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RACGP assumes responsibility for AGPT program


Matt Woodley


8/04/2019 11:11:37 AM

The RACGP has formally signed an agreement with the Federal Government in what is described as the final step towards profession-led Australian general practice training.

RACGP and AGPT
The confirmed agreement has been described as ‘an historic moment’.

President Dr Harry Nespolon said officially accepting such a high level of responsibility for the Australian General Practice Training (AGPT) Program is a ‘historic moment’ for general practice, which reflects the professionalism and fundamental expertise of the RACGP.
 
‘We have waited far too long to have the training program under the direction of the RACGP,’ Dr Nespolon said.
 
‘Having the profession select entrants into the AGPT Program, based on contemporary evidence-based criteria, ensures only the most skilled registrar candidates are granted entry to general practice training.
 
‘This, in turn, will ensure that Australian patients receive the highest quality healthcare whenever they visit a GP.
 
‘Through the RACGP controlling the selection and overseeing their training, we can ensure our community is cared for by doctors who are passionate about and highly trained in preventive healthcare.’
 
The agreement was first announced by the Federal Health Minister Greg Hunt at GP17.
 
It is hoped the new unified pathway will aid with the attraction and retention of locally-trained GPs to underserved regional areas in order to reduce reliance on overseas-trained doctors.
 
Dr Nespolon said the RACGP is looking forward to working with the regional training organisations (RTOs) to support all communities, from city centres to remote Australia.
 
‘General practice is the most important part of our healthcare system, and it is vital that our future GPs are committed, skilled and passionate,’ he said.
 
‘With the RACGP leading the way for future GPs, junior doctors entering the program will be able to learn from those who have walked before them.’
 



AGPT General Practice Recruitment Training



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Evan Ackermann   8/04/2019 5:22:00 PM

A piece of College silverware back in the cupboard...


Dr Andrew Yiuman Kwong   9/04/2019 6:47:08 AM

What a great idea and General Practice may have a chance for survival. Reason? Registrars will be guarded to learn towards caring for a fast changing world. More in practice, less in talk.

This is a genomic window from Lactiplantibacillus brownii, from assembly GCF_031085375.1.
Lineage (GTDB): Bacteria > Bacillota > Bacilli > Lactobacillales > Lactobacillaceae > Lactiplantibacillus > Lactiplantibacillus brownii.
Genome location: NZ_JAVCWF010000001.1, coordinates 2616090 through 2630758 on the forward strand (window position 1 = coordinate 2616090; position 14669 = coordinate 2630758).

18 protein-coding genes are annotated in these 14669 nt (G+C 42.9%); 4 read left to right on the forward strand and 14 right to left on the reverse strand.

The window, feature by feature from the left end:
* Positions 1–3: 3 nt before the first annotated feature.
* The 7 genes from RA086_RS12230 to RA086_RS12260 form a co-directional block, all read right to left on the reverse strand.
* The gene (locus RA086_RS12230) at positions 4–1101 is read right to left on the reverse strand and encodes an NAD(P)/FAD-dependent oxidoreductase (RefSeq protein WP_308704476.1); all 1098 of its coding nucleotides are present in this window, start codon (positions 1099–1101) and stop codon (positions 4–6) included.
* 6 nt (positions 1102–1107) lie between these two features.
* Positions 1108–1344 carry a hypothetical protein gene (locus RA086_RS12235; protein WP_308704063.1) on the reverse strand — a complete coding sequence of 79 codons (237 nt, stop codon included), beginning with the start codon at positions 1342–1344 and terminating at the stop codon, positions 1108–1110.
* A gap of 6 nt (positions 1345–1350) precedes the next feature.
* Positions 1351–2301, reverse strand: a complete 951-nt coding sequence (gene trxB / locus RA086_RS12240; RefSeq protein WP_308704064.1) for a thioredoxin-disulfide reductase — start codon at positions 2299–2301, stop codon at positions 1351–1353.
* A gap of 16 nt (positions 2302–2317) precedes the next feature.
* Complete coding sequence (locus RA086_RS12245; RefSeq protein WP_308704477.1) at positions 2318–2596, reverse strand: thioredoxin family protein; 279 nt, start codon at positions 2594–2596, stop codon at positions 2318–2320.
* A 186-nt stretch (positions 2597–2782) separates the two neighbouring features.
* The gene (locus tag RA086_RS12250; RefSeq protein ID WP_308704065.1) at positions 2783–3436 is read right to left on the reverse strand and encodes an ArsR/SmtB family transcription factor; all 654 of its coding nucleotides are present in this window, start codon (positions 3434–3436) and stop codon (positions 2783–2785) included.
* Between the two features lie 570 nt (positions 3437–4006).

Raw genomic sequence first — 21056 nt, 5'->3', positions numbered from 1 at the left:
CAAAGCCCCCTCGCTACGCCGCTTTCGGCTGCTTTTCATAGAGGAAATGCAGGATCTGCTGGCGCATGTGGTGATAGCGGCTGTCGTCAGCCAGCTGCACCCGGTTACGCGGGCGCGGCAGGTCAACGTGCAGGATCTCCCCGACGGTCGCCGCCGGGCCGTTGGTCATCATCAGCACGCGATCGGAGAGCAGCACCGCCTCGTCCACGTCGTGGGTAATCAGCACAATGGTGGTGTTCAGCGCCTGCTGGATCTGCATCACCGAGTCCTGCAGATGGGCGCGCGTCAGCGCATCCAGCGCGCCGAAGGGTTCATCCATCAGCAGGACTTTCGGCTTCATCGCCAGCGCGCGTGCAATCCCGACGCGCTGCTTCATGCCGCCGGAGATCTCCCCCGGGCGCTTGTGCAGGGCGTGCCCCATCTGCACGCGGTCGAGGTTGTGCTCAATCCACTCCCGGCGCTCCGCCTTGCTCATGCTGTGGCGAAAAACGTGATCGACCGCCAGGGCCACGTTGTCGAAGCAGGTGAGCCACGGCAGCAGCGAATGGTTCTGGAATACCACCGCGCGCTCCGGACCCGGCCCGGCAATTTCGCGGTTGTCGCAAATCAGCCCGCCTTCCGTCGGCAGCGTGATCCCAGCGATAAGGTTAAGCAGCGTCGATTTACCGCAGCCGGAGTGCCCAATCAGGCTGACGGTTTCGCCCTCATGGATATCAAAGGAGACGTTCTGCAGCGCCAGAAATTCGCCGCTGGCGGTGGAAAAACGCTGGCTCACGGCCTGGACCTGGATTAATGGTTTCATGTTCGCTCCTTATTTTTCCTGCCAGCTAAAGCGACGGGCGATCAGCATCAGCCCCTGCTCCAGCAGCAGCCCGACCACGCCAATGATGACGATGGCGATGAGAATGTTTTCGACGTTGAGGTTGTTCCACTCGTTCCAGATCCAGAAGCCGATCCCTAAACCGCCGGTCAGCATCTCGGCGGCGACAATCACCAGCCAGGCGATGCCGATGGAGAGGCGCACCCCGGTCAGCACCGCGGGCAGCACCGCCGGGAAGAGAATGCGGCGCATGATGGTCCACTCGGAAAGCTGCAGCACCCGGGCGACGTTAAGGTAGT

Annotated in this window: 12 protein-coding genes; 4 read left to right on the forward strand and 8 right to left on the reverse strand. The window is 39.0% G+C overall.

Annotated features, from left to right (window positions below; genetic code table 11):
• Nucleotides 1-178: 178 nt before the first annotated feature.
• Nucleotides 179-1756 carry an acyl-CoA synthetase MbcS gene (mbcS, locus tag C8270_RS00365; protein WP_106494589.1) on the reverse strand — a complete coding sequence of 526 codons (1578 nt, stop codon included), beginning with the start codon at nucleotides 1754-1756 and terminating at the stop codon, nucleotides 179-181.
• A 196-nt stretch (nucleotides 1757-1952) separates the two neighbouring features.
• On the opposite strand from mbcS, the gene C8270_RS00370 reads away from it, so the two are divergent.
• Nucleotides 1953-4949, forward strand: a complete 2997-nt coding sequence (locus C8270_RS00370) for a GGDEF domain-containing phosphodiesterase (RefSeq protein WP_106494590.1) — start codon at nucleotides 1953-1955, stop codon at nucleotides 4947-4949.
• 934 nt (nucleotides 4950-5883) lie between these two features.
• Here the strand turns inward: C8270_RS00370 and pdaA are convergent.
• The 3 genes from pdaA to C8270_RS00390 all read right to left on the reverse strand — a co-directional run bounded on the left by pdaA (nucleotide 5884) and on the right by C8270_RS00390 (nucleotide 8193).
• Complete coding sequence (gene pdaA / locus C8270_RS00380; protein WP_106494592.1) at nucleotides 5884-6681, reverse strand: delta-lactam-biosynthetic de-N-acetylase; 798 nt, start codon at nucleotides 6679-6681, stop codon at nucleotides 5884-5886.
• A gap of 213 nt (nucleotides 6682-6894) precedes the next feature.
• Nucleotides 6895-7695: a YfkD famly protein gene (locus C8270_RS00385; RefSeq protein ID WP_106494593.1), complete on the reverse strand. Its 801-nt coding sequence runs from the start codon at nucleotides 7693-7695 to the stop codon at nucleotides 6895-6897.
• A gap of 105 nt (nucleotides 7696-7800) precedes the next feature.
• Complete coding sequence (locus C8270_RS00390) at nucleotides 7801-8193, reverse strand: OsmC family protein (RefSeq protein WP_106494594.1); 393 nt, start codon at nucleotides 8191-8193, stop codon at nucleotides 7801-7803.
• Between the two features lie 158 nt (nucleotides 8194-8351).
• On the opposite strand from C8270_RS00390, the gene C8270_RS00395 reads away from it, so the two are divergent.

Peter Clyne   9/04/2019 8:18:04 AM

Memories are short. The RACGP used to set the standards for entry into training, its RACGP Training Program owned and managed Australia’s only general practice training program (which was an example to the world) and it set and ran the exam. This meant the RACGP set, implemented and tested the standards for entry to general practice from beginning to end. The RACGP controlled the culture of its own profession. Ignatius’ aphorism should ring loudly for us all: Give me the child till the age of seven years and I will give you the man”. The RACGP lost the child in 2001.


John North   9/04/2019 5:04:17 PM

Well said Peter. Only hope the College, will be able to repair the damage done to GP training and general practice, over the past 18 years- big repair task.


Bill Thompson   9/04/2019 6:34:54 PM

Thank Heavens that common sense has finally prevailed and training for future GPs will be done by "Real Doctors", still in practice rather than the city based cast of thousands who sit at computers all day ,attempting to communicate with emails ,webinars etc rather than person to person interaction .Let's hope that our college re introduces regional training facilities where the Supervisors ,Educators and Registrars have a common "place to meet" and we can all identify each other and work together to produce the best training possible for the future General Practitioners .


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